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Trade War Stands To Help Samsung And Hurt Foxconn In 2019

Samsung Electronics and companies that have shifted production to Southeast Asia will likely emerge as beneficiaries of the Sino-American trade war in 2019, market players told Nikkei in a survey.

The tensions that escalated in 2018 are likely to continue reverberating, they said. Many cited non-Chinese telecommunications players as companies to watch.

With the U.S. increasingly alarmed by the rise of Chinese enterprises and their associated security risks, Samsung stands to benefit from moves by Washington and others to shut out products from Chinese telecom companies.

In the emerging field of fifth-generation wireless technology, “the fact that the U.S. and countries close to it are banning base stations made by Huawei Technologies will work in Samsung’s favor,” predicted analyst Kim Yong-woo of Seoul-based SK Securities.

Samsung supplies telecom equipment to top American carrier Verizon Communications, which launched 5G service in 2018, and anticipates orders from outside the U.S. as well.

“Sales in Samsung’s network business, which centers on base stations, will likely reach at least 4 trillion won [USD 3.58 billion], double 2017 levels,” Kim said.

2018 saw the U.S. impose punitive additional tariffs on USD 250 billion of items from China, or roughly half of annual total goods imports from the country. Washington looks likely to raise tariff rates or expand the scope of the duties. It could choose to do both as it seeks a fundamental overhaul of Chinese trade practices, such as forced technology transfers and intellectual property infringement.

Charles Hsiao, chairman of Taiwan’s Fubon Securities Investment Services, predicts that many Taiwanese contract manufacturers will be impacted. “Taiwan’s contract manufacturers make products such as personal computers and smartphones in China and export them to the U.S. They won’t be able to escape damage,” he said.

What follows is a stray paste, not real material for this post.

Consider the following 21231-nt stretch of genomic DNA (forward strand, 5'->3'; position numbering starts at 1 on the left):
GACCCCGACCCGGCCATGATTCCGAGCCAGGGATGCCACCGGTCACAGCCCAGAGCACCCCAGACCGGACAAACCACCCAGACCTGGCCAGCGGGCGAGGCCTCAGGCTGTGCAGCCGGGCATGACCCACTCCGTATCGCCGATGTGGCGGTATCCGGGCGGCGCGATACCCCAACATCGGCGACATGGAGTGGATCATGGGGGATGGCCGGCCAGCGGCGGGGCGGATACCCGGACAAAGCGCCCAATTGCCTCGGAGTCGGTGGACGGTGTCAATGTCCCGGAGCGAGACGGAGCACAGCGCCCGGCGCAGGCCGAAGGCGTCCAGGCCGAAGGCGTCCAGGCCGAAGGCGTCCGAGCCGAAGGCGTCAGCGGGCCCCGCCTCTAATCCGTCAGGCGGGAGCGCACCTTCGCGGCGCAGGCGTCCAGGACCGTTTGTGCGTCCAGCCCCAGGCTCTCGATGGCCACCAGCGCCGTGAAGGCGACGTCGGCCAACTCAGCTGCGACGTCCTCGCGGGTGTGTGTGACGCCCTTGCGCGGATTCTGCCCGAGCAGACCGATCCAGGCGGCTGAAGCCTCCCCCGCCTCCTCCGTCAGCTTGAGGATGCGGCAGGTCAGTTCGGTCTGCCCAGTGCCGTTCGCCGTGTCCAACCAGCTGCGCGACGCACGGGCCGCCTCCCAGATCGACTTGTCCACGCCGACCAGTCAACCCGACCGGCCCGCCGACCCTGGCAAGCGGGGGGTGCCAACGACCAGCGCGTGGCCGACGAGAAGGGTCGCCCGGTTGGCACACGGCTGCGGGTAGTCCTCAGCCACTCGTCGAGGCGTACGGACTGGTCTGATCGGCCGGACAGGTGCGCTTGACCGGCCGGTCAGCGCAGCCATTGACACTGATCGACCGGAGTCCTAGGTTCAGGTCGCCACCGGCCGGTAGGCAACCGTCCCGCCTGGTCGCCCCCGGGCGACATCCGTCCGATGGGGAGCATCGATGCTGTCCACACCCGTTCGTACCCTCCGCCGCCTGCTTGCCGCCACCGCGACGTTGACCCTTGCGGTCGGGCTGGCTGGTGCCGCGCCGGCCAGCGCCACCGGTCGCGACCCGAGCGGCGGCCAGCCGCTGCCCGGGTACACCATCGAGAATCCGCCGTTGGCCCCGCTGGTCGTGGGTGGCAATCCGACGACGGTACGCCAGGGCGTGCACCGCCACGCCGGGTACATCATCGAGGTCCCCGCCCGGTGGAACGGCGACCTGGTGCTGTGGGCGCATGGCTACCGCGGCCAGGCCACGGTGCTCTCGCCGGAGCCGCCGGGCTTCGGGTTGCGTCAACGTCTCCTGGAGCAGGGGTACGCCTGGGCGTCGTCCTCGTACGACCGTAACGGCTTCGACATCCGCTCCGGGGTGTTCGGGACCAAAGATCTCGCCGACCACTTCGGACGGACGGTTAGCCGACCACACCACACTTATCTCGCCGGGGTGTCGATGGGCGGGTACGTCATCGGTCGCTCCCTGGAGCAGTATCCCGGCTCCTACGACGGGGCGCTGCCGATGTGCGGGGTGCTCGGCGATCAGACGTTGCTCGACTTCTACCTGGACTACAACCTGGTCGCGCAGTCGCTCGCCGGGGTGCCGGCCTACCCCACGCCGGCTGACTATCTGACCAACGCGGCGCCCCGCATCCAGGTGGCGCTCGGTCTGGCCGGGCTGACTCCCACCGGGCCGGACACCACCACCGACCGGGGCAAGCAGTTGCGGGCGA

Hon Hai Precision Industry, or Foxconn Technology, Compal Electronics and Quanta Computer are in this group.

Carmen Lee, head of research at Singapore’s OCBC Investment Research, said Chinese companies in industries heavily reliant on exports to the U.S., such as textiles and electronics, could suffer a major blow.

Paul Kitney, chief equity strategist for Asia-Pacific Research at Daiwa Capital Markets Hong Kong, said telecom equipment maker ZTE and the TCLelectronics-making group are likely to face difficulties in 2019. He also flagged Li & Fung, a Hong Kong-based trading house that handles clothing and household articles, as another potential casualty.

Textile makers that have relocated their manufacturing operations to Southeast Asia, meanwhile, are unlikely to be greatly affected, said Fubon Securities’ Hsiao.

One of these is Taiwanese apparel maker Eclat Textile, which pulled the plug on China-based factories at the end of 2016 due to wage hikes, shifting to Vietnam and other Southeast Asian countries. The supplier to Nike, Adidas and Under Armour is busy dealing with inquiries from clients wishing to avoid trade war risks.― Nikkei Asian Review

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